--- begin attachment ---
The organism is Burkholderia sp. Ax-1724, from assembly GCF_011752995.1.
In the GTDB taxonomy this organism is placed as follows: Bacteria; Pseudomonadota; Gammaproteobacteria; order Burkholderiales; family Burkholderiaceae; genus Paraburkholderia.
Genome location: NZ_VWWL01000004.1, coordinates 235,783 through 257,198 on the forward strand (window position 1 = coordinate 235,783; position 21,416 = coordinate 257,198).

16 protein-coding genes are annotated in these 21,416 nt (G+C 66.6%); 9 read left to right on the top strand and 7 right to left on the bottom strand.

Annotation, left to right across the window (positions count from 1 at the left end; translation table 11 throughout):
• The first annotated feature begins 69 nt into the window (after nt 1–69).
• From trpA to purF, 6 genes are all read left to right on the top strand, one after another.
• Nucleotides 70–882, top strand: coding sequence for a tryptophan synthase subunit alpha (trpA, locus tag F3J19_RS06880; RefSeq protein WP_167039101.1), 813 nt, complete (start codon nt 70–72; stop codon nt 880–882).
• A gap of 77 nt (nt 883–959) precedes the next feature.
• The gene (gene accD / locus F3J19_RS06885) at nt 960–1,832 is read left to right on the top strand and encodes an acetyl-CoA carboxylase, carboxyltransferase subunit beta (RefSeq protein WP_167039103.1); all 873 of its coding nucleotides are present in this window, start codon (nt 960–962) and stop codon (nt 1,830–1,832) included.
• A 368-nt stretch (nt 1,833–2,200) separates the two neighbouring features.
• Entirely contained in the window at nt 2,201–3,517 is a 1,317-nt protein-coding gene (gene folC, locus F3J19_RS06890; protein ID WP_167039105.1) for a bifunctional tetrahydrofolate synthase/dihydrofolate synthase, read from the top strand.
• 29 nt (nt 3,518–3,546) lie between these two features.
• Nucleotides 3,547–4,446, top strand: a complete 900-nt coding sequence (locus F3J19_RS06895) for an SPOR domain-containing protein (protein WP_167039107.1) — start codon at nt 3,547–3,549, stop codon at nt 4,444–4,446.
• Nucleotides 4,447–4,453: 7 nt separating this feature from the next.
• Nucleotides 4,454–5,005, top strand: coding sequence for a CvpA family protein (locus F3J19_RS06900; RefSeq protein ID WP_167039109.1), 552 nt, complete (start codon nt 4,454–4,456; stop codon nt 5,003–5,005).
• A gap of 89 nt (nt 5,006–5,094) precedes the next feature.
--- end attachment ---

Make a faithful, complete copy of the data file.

The organism is Burkholderia sp. Ax-1724, from assembly GCF_011752995.1.
In the GTDB taxonomy this organism is placed as follows: Bacteria; Pseudomonadota; Gammaproteobacteria; order Burkholderiales; family Burkholderiaceae; genus Paraburkholderia.
Genome location: NZ_VWWL01000004.1, coordinates 235,783 through 257,198 on the forward strand (window position 1 = coordinate 235,783; position 21,416 = coordinate 257,198).

16 protein-coding genes are annotated in these 21,416 nt (G+C 66.6%); 9 read left to right on the top strand and 7 right to left on the bottom strand.

Annotation, left to right across the window (positions count from 1 at the left end; translation table 11 throughout):
• The first annotated feature begins 69 nt into the window (after nt 1–69).
• From trpA to purF, 6 genes are all read left to right on the top strand, one after another.
• Nucleotides 70–882, top strand: coding sequence for a tryptophan synthase subunit alpha (trpA, locus tag F3J19_RS06880; RefSeq protein WP_167039101.1), 813 nt, complete (start codon nt 70–72; stop codon nt 880–882).
• A gap of 77 nt (nt 883–959) precedes the next feature.
• The gene (gene accD / locus F3J19_RS06885) at nt 960–1,832 is read left to right on the top strand and encodes an acetyl-CoA carboxylase, carboxyltransferase subunit beta (RefSeq protein WP_167039103.1); all 873 of its coding nucleotides are present in this window, start codon (nt 960–962) and stop codon (nt 1,830–1,832) included.
• A 368-nt stretch (nt 1,833–2,200) separates the two neighbouring features.
• Entirely contained in the window at nt 2,201–3,517 is a 1,317-nt protein-coding gene (gene folC, locus F3J19_RS06890; protein ID WP_167039105.1) for a bifunctional tetrahydrofolate synthase/dihydrofolate synthase, read from the top strand.
• 29 nt (nt 3,518–3,546) lie between these two features.
• Nucleotides 3,547–4,446, top strand: a complete 900-nt coding sequence (locus F3J19_RS06895) for an SPOR domain-containing protein (protein WP_167039107.1) — start codon at nt 3,547–3,549, stop codon at nt 4,444–4,446.
• Nucleotides 4,447–4,453: 7 nt separating this feature from the next.
• Nucleotides 4,454–5,005, top strand: coding sequence for a CvpA family protein (locus F3J19_RS06900; RefSeq protein ID WP_167039109.1), 552 nt, complete (start codon nt 4,454–4,456; stop codon nt 5,003–5,005).
• A gap of 89 nt (nt 5,006–5,094) precedes the next feature.